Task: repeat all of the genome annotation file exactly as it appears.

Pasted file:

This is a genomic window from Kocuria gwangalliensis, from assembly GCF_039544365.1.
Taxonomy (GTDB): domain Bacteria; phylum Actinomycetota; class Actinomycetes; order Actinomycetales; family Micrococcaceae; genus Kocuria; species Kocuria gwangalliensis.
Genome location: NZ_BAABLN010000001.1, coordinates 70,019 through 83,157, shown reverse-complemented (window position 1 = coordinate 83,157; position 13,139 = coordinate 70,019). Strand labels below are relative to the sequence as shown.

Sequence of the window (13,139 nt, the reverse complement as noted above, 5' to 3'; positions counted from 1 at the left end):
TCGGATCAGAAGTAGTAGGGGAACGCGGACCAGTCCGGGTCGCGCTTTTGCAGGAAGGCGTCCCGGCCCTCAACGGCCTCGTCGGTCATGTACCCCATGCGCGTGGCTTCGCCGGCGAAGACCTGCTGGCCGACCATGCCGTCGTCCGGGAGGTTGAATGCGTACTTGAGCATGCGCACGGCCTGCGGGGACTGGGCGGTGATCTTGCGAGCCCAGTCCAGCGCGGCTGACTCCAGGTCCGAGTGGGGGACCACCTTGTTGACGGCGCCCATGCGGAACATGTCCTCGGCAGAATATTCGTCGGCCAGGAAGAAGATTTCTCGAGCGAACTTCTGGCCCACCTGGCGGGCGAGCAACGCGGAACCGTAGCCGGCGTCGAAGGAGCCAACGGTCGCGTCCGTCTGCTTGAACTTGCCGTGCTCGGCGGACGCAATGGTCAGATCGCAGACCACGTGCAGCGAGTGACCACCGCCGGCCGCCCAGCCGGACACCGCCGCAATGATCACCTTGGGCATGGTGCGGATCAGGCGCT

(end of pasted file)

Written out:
This is a genomic window from Kocuria gwangalliensis, from assembly GCF_039544365.1.
Taxonomy (GTDB): domain Bacteria; phylum Actinomycetota; class Actinomycetes; order Actinomycetales; family Micrococcaceae; genus Kocuria; species Kocuria gwangalliensis.
Genome location: NZ_BAABLN010000001.1, coordinates 70,019 through 83,157, shown reverse-complemented (window position 1 = coordinate 83,157; position 13,139 = coordinate 70,019). Strand labels below are relative to the sequence as shown.

Sequence of the window (13,139 nt, the reverse complement as noted above, 5' to 3'; positions counted from 1 at the left end):
TCGGATCAGAAGTAGTAGGGGAACGCGGACCAGTCCGGGTCGCGCTTTTGCAGGAAGGCGTCCCGGCCCTCAACGGCCTCGTCGGTCATGTACCCCATGCGCGTGGCTTCGCCGGCGAAGACCTGCTGGCCGACCATGCCGTCGTCCGGGAGGTTGAATGCGTACTTGAGCATGCGCACGGCCTGCGGGGACTGGGCGGTGATCTTGCGAGCCCAGTCCAGCGCGGCTGACTCCAGGTCCGAGTGGGGGACCACCTTGTTGACGGCGCCCATGCGGAACATGTCCTCGGCAGAATATTCGTCGGCCAGGAAGAAGATTTCTCGAGCGAACTTCTGGCCCACCTGGCGGGCGAGCAACGCGGAACCGTAGCCGGCGTCGAAGGAGCCAACGGTCGCGTCCGTCTGCTTGAACTTGCCGTGCTCGGCGGACGCAATGGTCAGATCGCAGACCACGTGCAGCGAGTGACCACCGCCGGCCGCCCAGCCGGACACCGCCGCAATGATCACCTTGGGCATGGTGCGGATCAGGCGCT